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    5.2​ Balance of payments, current account
       Despite the global economic recession, Ukraine’s trade deficit dropped by half, from $10.22bn to $4.9bn in 2020​, Taras Kachka, Ukraine’s Trade Representative, wrote on Facebook. Helped by strong commodity prices, Ukraine’s exports were down only 1.7%, to $49.3bn, he writes. In the month of December, exports were up 18% y/y, to $4.9bn. Kachka writes: “The secret of December numbers is pretty simple - metal and ore prices are rising worldwide at a crazy rate.”
Ukraine’s balance of payments was almost flat in November, recording an insignificant deficit of $15mn (vs. a $343mn deficit in October). ​In 11M20, the balance of payments deficit amounted to $0.8bn (vs. a $2.7bn surplus in 11M19).
For the first ten months of the year, the country's exports fell almost by 5percent compared to the same period in 2019 reaching $30.8bn, ​while the shortage of imports was 12.2% and reached $32.8bn.
Helped by cheaper energy import prices, Ukraine’s trade deficit in goods is running at half the level of last year, ​reported the State Customs Service. Through November 2020, the trade deficit was $3.93bn, down from $8.15bn recorded during the first 10 months of last year. Year over year, exports were down 3.5%, while imports were down 10.8%.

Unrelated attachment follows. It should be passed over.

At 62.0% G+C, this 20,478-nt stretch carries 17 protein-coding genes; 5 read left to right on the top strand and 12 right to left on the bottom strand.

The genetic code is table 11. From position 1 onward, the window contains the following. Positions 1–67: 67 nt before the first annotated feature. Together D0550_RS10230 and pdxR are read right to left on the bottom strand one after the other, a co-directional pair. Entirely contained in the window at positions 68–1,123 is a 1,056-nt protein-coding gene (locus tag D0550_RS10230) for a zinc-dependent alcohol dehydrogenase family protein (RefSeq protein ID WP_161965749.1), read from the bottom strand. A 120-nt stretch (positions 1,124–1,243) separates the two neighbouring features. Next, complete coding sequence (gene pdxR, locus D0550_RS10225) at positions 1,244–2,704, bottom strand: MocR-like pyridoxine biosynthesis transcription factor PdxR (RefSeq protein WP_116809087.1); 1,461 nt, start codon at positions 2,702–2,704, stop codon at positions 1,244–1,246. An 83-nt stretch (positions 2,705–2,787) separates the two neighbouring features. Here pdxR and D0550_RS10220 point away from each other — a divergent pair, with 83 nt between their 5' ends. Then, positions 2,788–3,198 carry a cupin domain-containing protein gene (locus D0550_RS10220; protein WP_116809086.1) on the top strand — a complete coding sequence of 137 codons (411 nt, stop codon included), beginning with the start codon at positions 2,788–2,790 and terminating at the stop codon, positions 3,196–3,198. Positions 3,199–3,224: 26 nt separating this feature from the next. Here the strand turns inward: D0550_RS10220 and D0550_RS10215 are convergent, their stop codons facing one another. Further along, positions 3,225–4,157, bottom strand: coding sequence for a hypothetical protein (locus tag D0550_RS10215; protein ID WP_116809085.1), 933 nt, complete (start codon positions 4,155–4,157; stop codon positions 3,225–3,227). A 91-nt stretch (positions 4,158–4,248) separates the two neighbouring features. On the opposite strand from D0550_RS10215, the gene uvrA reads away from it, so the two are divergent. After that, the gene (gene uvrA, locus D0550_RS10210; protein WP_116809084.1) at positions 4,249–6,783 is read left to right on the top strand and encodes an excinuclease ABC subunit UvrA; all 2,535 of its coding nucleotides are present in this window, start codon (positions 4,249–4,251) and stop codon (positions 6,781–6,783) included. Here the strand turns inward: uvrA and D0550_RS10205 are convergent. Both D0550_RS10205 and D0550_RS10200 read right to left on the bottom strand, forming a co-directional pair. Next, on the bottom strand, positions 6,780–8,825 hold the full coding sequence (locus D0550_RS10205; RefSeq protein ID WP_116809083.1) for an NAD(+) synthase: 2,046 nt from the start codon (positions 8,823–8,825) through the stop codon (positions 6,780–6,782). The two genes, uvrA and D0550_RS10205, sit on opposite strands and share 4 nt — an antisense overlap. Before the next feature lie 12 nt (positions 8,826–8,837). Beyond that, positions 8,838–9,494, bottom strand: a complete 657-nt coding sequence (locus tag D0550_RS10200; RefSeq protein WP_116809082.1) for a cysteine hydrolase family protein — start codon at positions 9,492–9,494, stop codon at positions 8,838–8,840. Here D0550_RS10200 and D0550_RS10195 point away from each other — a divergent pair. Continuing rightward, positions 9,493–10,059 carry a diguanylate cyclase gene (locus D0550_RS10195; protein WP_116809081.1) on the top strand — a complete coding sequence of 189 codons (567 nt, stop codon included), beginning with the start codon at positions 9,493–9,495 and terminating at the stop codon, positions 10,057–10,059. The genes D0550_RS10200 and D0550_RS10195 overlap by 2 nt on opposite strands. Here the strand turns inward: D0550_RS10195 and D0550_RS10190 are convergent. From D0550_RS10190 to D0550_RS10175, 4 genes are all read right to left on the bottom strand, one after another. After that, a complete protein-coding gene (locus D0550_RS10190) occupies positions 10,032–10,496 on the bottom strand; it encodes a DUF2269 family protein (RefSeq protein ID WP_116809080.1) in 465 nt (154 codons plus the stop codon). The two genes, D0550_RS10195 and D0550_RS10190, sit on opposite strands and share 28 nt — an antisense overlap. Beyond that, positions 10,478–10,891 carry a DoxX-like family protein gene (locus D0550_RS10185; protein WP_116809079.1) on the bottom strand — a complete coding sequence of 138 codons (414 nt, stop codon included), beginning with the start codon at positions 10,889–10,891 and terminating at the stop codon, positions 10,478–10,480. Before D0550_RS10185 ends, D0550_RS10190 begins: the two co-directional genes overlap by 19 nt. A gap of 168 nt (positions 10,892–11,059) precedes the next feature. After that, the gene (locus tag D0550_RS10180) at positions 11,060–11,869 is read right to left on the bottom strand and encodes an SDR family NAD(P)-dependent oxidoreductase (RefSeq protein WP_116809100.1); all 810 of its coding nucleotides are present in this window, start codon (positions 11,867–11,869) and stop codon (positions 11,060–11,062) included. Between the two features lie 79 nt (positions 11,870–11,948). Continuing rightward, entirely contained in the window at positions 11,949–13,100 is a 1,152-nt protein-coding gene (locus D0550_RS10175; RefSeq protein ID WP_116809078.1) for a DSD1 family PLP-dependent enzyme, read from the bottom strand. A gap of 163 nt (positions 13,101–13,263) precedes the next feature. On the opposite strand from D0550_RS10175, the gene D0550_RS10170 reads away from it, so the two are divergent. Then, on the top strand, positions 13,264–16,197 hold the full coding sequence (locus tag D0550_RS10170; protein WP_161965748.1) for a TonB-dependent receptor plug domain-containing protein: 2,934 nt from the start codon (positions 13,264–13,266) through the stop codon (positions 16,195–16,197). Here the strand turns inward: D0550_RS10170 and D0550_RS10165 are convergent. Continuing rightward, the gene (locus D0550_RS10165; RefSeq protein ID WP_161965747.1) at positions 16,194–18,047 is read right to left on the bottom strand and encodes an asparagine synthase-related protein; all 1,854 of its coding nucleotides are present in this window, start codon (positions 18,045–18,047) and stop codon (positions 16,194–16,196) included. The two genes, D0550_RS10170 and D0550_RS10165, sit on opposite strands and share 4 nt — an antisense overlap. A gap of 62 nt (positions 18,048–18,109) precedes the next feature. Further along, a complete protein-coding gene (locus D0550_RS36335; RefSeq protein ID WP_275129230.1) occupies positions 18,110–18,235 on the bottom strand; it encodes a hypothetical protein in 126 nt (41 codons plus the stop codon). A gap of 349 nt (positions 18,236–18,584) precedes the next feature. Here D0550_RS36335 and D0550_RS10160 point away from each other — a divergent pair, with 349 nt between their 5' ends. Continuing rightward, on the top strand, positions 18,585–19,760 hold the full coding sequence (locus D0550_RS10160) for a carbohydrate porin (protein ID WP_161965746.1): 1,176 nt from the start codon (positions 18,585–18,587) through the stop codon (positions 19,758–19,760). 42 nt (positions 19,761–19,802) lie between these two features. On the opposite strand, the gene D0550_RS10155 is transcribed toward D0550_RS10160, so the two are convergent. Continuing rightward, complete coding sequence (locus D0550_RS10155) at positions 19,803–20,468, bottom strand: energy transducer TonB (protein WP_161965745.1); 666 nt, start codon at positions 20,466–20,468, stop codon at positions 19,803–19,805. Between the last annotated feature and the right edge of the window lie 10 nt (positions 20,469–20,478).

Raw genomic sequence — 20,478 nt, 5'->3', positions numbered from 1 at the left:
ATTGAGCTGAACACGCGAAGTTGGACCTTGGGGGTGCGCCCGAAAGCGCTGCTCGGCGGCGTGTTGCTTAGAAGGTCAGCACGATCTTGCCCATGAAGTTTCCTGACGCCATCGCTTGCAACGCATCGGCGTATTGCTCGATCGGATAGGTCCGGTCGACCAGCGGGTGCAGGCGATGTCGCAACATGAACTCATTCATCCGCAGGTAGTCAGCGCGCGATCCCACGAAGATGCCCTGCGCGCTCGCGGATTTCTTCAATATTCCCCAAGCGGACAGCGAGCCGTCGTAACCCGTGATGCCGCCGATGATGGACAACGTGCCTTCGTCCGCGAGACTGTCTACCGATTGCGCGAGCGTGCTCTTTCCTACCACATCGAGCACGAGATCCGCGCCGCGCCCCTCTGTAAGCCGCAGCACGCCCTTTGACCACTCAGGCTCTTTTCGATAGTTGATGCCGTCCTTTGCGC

5.2.1 ​Import/export dynamics
       Measured in volume, grain exports are down by 14% — to 20mn tons ​— as of December since the marketing year started July 1. Corn exports are down 26% y/y, to 6mn tons. Wheat exports are down 11.5%, to 12mn tons. By June 2021, the government predicted that Ukraine’s grain exports could be down 17% over last year’s record exports of 57mn tons.
Despite a poor harvest, exports of the top three grains – corn, wheat and barley – were down only 2.3% y/y in dollar terms, to $9.4bn for 2020. “Due to the reduction in the harvest, physical exports are smaller than last year,” wrote Kachka, who is also deputy minister of Economic Development, Trade and Agriculture. “But this decrease in physical exports is compensated for price increases.”
Despite the global recession, the volume of goods going through Ukraine’s seaports was virtually unchanged in 2020 compared to 2019​, according to Ukraine’s Sea Ports Authority. Last year, Ukraine’s ports handled 159mn tons of cargo, 0.7% less than in 2019. Grain exports were down 12%, to 48mn tons. Ore exports were up 18.5%, to 44mn tons. Overall exports ended the year up 1.5%, to 123mn tons. Imports were down 8.6%, to 24mn tons. Transit was down 9%, to 10mn tons. Coastal was up 11%, to 2.4mn tons. And containers were up 4%, to 1mn.
Ukraine is selling less food, but making more money, ​calculates Alfa-Bank Ukraine. “Decreased crops have been more than compensated by elevated prices for key commodities,” Oleskiy Blinov, Alfa’s head of research, writes in
 28​ UKRAINE Country Report​ January 2021 ​ ​

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